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Bee Stings: Hornets' rookies fly a bit under the radar, team looking for statisticians

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Nick Laham

As the season approaches, we'll start to see more and more of the preseason material we've come to know, most notably of which is the GM survey.

First up, however, is the rookie survey. Naturally, Charlotte's picks didn't rank highly on more immediate questions as opposed to those with a long-term reach.

Hornets power forward Noah Vonleh received a handful of votes for most likely to have the best career, most overlooked and best defender. Their other first-round pick, P.J. Hairston, got votes for most overlooked, No.4 in best shooter, and tied for 6th as the funniest.

These surveys are little more than novelty. They're fun to pontificate about now and will be fun to look back on in five or 10 years, but ultimately mean little since careers don't happen in a vacuum. Still, they are fun.

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In other news, I subscribe to TeamWorkOnline's Twiiter and noticed the Hornets are trying to get even smarter via programming and systems development. Maybe you could help.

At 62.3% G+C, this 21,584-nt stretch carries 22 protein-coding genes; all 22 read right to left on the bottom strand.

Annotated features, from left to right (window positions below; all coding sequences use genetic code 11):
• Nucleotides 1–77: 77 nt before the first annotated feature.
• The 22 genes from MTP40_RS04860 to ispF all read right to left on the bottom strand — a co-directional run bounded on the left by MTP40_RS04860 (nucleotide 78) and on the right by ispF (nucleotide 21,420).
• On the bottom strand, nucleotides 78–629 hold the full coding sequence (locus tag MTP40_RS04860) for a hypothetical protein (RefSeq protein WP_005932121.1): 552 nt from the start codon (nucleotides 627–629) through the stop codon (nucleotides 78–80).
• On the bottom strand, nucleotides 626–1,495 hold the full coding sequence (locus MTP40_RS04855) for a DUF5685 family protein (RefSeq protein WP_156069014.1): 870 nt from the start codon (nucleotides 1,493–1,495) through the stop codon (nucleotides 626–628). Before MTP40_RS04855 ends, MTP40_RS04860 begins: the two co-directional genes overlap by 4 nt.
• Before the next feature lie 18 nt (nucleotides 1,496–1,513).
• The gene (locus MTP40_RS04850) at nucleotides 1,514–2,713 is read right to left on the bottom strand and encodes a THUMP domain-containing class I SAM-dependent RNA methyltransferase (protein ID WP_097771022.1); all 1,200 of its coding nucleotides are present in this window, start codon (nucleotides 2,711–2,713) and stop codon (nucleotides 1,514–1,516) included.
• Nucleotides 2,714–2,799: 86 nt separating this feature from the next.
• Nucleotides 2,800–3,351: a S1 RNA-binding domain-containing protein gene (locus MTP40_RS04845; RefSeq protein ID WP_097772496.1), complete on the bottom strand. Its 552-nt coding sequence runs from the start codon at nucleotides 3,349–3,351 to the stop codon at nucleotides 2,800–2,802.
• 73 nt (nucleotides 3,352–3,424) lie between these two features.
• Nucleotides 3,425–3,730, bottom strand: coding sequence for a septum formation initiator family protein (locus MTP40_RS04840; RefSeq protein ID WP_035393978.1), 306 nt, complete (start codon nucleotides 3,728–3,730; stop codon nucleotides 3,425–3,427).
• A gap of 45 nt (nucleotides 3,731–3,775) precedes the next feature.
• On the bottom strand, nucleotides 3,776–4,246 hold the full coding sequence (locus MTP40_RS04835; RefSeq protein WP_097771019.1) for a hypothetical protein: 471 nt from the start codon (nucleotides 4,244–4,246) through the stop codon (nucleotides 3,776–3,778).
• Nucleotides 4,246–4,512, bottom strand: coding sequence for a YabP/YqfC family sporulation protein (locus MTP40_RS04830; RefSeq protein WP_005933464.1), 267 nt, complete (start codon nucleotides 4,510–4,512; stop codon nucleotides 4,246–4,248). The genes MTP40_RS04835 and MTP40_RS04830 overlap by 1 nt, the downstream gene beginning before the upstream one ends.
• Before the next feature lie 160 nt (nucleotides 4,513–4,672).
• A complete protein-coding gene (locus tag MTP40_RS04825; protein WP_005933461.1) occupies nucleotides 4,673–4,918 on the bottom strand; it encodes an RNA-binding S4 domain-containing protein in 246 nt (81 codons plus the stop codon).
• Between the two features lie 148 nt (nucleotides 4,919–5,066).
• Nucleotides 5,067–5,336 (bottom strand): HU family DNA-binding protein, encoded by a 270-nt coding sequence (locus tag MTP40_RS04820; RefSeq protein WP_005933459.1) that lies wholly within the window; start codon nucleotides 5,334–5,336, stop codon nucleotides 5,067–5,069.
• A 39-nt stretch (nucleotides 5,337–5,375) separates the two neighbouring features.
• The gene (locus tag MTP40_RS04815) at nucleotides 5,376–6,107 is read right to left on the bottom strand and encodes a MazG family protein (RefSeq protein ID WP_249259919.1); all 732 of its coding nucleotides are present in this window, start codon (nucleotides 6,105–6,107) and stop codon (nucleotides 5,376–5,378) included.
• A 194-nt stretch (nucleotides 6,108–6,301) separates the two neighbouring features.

For those with good programming and statistical skills, you could apply for openings in the Hornets' staff for a) Quantitative Analyst / Systems Developer or b) Systems Developer.

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In other Hairston news, it doesn't look like he's been signed yet (Vonleh has). With issues of Hairston's uncertified agent creating CBA fine problems for the Hornets, he will be unable to negotiate until he works with an agent certified with the NBPA after a background check and annual fee.

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"Nobody got better bang for their buck this summer than the Hornets," NBA.com's David Aldridge writes in his column analyzing which teams improved the most this summer. Goodness gracious: "With Stephenson and Vonleh teaming with the likes of Michael Kidd-Gilchrist, Charlotte could have the makings of a lockout, championship-caliber unit."

I just peed my pants.